Luckily; Their Blu-Ray is fantastic. I watch it fairly often (or did at least until my semi-broken PS3 started being too annoying to switch on). I reviewed it yonks ago, and my opinion of it has only gotten better. I love their stage presence, I love their singer’s personality and even his dress sense. I really fell in love with the song ‘Hunting High And Low’ off the back of that Blu-Ray; so I decided to pick up their Infinite album. It was pretty decent, but no Keeper Of The Seven Keys. I don’t know, I was sort of sold on the band with tracks like ‘Millennium’ [Also, the riff in ‘Phoenix’ at about 3.35 when it goes all low-pitched and the kicks match up to the guitar rhythm is still one of my favourite things I’ve ever heard from the band] but then something like ‘Mother Gia’ would balance that out with a healthy dose of “this is not my cup of tea.” Odd, because out of context, the song is actually not too dissimilar to Porcupine Tree. I think I like the verses, just not the chorus and the slow bit. Maybe that’s not the best example. But there is definitely some stuff on there I’m not keen about, even if I can’t instantly recall what it is.
So, anyway, I was on the fence about Stratovarius. I then decided to pick up the classic Visions due to a lot of Power Metal fans I consulted with over the 1,000 albums list project telling me to …as well as Elements Prt. 1 (which had tempted me all those years ago, remember?) which I bunged into the shopping basket too because it was going for cheap.
When their new album Nemesis was about to come out, I was pretty keen on getting it, and I listened to the first single in keen anticipation for some Accept’s Stalingrad style late-in-the-career rejuvenation. I loved the verses, but the chorus actually put me right off and I never did end up checking out the record. I wanted something more. I guess what I wanted was probably ‘Through The Fire And Flames.’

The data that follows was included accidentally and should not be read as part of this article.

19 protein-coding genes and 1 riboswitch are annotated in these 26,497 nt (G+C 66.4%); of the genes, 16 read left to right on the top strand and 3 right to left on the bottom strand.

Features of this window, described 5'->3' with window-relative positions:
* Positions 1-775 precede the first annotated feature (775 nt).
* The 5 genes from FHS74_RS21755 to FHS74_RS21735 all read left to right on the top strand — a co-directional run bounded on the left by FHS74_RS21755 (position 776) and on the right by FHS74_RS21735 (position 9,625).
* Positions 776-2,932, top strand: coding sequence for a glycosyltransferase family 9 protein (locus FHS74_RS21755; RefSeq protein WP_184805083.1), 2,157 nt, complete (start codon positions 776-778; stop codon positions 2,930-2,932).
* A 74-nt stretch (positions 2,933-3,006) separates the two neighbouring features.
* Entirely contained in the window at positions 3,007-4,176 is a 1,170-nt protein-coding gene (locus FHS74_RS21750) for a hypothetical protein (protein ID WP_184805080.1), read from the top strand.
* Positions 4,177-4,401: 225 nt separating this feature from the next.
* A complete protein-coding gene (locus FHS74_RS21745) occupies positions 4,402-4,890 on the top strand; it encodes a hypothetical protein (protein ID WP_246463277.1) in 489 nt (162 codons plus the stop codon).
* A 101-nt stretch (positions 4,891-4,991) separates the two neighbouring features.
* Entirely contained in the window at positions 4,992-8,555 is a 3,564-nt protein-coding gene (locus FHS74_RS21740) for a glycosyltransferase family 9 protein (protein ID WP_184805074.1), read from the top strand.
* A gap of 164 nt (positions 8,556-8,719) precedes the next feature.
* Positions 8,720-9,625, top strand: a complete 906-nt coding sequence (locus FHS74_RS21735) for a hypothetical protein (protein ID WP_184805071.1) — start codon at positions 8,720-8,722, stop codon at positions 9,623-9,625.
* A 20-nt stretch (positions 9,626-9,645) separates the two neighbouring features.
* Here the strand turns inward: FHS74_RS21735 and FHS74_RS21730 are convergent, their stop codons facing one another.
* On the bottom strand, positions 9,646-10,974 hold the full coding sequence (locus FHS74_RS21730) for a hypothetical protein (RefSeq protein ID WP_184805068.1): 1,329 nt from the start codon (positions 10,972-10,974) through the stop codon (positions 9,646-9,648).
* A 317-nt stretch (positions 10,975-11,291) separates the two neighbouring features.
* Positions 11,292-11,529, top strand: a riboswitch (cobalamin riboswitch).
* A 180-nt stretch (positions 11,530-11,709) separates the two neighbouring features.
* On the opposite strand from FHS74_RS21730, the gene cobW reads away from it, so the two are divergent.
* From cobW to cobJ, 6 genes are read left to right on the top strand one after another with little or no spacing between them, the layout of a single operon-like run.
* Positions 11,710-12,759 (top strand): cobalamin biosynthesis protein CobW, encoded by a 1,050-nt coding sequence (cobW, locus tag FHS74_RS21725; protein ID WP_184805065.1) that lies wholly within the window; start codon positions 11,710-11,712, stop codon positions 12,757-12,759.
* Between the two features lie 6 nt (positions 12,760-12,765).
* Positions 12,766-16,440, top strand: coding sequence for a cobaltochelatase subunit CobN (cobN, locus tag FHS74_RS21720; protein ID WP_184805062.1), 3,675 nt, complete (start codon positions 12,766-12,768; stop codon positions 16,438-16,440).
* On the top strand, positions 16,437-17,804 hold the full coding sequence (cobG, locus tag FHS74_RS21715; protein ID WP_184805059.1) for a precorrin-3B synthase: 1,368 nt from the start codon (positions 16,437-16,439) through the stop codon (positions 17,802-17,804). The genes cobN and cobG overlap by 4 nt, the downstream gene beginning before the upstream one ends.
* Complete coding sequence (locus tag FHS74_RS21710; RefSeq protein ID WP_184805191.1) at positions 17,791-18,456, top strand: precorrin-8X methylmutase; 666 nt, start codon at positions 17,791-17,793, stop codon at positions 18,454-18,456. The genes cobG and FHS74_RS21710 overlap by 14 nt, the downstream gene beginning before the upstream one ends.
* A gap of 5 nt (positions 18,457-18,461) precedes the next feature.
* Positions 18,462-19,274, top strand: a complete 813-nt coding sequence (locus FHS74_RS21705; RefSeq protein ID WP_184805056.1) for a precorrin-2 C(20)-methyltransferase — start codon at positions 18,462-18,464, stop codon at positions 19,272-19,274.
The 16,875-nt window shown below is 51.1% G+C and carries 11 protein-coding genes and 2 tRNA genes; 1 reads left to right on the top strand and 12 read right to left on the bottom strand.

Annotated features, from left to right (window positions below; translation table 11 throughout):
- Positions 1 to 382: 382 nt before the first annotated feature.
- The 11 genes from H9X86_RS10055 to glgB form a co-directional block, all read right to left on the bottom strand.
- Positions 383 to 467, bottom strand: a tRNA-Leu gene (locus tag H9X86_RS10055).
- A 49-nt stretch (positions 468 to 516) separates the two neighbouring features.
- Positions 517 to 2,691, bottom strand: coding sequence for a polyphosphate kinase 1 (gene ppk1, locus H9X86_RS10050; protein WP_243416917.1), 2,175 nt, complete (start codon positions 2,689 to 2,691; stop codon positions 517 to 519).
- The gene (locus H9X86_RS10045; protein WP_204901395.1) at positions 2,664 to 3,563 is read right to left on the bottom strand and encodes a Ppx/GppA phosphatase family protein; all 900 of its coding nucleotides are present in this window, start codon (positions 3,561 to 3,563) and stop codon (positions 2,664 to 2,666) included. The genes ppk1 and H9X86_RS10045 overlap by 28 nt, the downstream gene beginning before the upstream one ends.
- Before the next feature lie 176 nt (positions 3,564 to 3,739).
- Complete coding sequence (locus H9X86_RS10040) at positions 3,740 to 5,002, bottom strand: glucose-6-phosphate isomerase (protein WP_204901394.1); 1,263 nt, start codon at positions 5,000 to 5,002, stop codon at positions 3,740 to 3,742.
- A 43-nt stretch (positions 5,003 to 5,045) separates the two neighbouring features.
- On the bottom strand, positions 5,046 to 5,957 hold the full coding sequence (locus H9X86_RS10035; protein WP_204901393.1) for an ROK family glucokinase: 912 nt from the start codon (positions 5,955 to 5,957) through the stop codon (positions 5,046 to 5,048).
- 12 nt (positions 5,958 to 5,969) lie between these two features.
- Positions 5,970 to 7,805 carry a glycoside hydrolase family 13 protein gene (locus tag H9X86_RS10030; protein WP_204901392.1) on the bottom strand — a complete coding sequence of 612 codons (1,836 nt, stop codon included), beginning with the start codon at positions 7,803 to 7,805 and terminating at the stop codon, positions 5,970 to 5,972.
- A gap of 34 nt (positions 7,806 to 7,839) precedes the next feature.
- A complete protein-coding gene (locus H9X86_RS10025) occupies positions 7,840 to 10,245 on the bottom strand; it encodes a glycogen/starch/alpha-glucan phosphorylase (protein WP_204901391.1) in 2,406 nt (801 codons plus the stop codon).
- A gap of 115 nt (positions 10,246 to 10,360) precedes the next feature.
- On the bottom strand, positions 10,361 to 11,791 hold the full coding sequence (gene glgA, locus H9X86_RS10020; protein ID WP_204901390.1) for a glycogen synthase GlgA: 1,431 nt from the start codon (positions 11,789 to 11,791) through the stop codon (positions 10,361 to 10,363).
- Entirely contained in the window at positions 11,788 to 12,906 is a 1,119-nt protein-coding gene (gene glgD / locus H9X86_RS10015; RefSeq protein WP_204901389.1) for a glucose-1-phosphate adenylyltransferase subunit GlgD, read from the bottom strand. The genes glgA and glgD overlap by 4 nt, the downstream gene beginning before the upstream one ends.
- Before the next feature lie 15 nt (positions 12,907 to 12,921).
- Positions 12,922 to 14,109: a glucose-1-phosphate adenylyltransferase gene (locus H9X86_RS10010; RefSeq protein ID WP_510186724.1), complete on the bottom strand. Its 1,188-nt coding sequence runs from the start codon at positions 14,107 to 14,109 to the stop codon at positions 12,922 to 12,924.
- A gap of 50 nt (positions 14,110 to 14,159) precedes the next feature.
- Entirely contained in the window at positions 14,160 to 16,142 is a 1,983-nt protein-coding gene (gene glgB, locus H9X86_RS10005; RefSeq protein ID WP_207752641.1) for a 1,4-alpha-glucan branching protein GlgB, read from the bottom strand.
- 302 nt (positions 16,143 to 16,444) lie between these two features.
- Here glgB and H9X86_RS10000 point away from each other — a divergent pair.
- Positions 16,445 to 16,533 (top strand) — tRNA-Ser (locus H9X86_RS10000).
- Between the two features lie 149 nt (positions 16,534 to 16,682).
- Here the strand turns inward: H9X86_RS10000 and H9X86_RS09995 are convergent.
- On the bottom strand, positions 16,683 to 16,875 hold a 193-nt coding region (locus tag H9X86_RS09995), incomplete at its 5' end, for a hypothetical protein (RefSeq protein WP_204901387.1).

Up until the day when I wrote my DragonForce First Impressions article, I never really liked Elements Prt 1. I loved the opener ‘Eagleheart’ but the album was a total drag. I found it too long, sprawling, directionless, and lacking in “flow.” Since that day however, I’ve actually rearranged the order of the tracks and now find it to be a fantastic album (My Version is: 1. Eagleheart 2. Find Your Own Voice 3. Learning To Fly 4. Stratofortress 5. Elements 6. Soul Of A Vagabond 8. Papillion 9. Fantasia 10. A Drop In The Ocean). Well, at least, it went from a 3/10 to a very respectable 7/10.
I’ve been meaning to do a First Impressions on Visions since about last September/October, and as a result, I never really properly listened to it, or got to form an opinion about it because I was sort of “saving it” for my article, so I had kind of listened to and yet not listened to it, and it existed in some hypothetical netherworld between my collection and the shop.
I actually have done this a few times, I get an album with an intention of Blogging or Podcasting about it and then develop a sort of psychological block about it. I did the same thing with Slo Burn’s Amusing The Amazing EP, Cacophony’s Speed Metal Symphony, Gallows’ Orchestra Of Wolves, Faith No More’s Angel Dust, Iggy & The Stooges first 2 albums, Thin Lizzy’s Black Rose and also Van Halen’s 1984 ( but only until I did a First Impressions about it).
I almost had it with Helloween’s Master Of The Rings too, as I was going to write a Deris-era-discovery piece, but I scrapped that idea fairly quickly and was then just able to enjoy the album (especially ‘Soul Survivor’) without baggage.
Strangely, I have the same sort of Mental Block about the new QOTSA and Black Sabbath albums (Robot Ghost !!!!), even though I never intended to write anything about them.
I guess the problem with the block is that I listen to bits of them in shuffle, or when I’m about to go to sleep. That way, I’m sort of trapped, because my brain says that I haven’t listened to them yet since the article isn’t being written, but my Last FM Profile says differently. Then when I DO listen, I kind of have to pretend I’m not listening, so as not to spoil the article, if you follow…
Yes. I am sane.
I think its about time I free myself from these Mental-shackles and be able to actually listen to the music that I paid for without having to feel like I’m cheating on my readers. So, its time to give Visions the old listen-n-type treatment.